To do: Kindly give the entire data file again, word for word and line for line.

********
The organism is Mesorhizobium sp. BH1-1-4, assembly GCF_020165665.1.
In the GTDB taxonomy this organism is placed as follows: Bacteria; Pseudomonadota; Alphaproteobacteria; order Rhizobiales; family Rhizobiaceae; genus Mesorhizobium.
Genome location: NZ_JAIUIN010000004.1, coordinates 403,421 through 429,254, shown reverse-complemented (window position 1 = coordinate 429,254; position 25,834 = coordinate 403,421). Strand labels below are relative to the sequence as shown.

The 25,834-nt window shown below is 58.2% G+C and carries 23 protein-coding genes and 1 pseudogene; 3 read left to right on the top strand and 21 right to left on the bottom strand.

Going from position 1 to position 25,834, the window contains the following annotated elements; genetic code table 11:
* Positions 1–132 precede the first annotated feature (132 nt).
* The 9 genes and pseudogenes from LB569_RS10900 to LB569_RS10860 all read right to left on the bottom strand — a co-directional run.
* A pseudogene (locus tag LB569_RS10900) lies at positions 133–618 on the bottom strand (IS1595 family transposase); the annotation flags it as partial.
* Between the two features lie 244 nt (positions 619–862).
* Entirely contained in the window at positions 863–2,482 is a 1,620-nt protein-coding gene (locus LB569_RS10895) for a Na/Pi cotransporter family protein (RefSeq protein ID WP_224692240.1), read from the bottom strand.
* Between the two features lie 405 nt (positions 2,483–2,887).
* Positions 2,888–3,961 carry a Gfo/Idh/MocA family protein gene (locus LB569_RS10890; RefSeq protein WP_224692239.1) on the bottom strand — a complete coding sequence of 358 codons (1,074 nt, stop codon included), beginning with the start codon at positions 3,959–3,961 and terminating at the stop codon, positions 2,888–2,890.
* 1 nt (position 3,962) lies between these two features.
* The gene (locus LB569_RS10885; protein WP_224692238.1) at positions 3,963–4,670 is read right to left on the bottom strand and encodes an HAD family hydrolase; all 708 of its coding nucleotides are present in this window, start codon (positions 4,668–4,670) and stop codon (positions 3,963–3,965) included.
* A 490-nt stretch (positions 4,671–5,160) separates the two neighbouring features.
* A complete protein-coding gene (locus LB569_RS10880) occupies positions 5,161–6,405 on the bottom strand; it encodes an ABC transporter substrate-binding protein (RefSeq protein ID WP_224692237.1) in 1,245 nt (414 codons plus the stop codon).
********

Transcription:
The organism is Mesorhizobium sp. BH1-1-4, assembly GCF_020165665.1.
In the GTDB taxonomy this organism is placed as follows: Bacteria; Pseudomonadota; Alphaproteobacteria; order Rhizobiales; family Rhizobiaceae; genus Mesorhizobium.
Genome location: NZ_JAIUIN010000004.1, coordinates 403,421 through 429,254, shown reverse-complemented (window position 1 = coordinate 429,254; position 25,834 = coordinate 403,421). Strand labels below are relative to the sequence as shown.

The 25,834-nt window shown below is 58.2% G+C and carries 23 protein-coding genes and 1 pseudogene; 3 read left to right on the top strand and 21 right to left on the bottom strand.

Going from position 1 to position 25,834, the window contains the following annotated elements; genetic code table 11:
* Positions 1–132 precede the first annotated feature (132 nt).
* The 9 genes and pseudogenes from LB569_RS10900 to LB569_RS10860 all read right to left on the bottom strand — a co-directional run.
* A pseudogene (locus tag LB569_RS10900) lies at positions 133–618 on the bottom strand (IS1595 family transposase); the annotation flags it as partial.
* Between the two features lie 244 nt (positions 619–862).
* Entirely contained in the window at positions 863–2,482 is a 1,620-nt protein-coding gene (locus LB569_RS10895) for a Na/Pi cotransporter family protein (RefSeq protein ID WP_224692240.1), read from the bottom strand.
* Between the two features lie 405 nt (positions 2,483–2,887).
* Positions 2,888–3,961 carry a Gfo/Idh/MocA family protein gene (locus LB569_RS10890; RefSeq protein WP_224692239.1) on the bottom strand — a complete coding sequence of 358 codons (1,074 nt, stop codon included), beginning with the start codon at positions 3,959–3,961 and terminating at the stop codon, positions 2,888–2,890.
* 1 nt (position 3,962) lies between these two features.
* The gene (locus LB569_RS10885; protein WP_224692238.1) at positions 3,963–4,670 is read right to left on the bottom strand and encodes an HAD family hydrolase; all 708 of its coding nucleotides are present in this window, start codon (positions 4,668–4,670) and stop codon (positions 3,963–3,965) included.
* A 490-nt stretch (positions 4,671–5,160) separates the two neighbouring features.
* A complete protein-coding gene (locus LB569_RS10880) occupies positions 5,161–6,405 on the bottom strand; it encodes an ABC transporter substrate-binding protein (RefSeq protein ID WP_224692237.1) in 1,245 nt (414 codons plus the stop codon).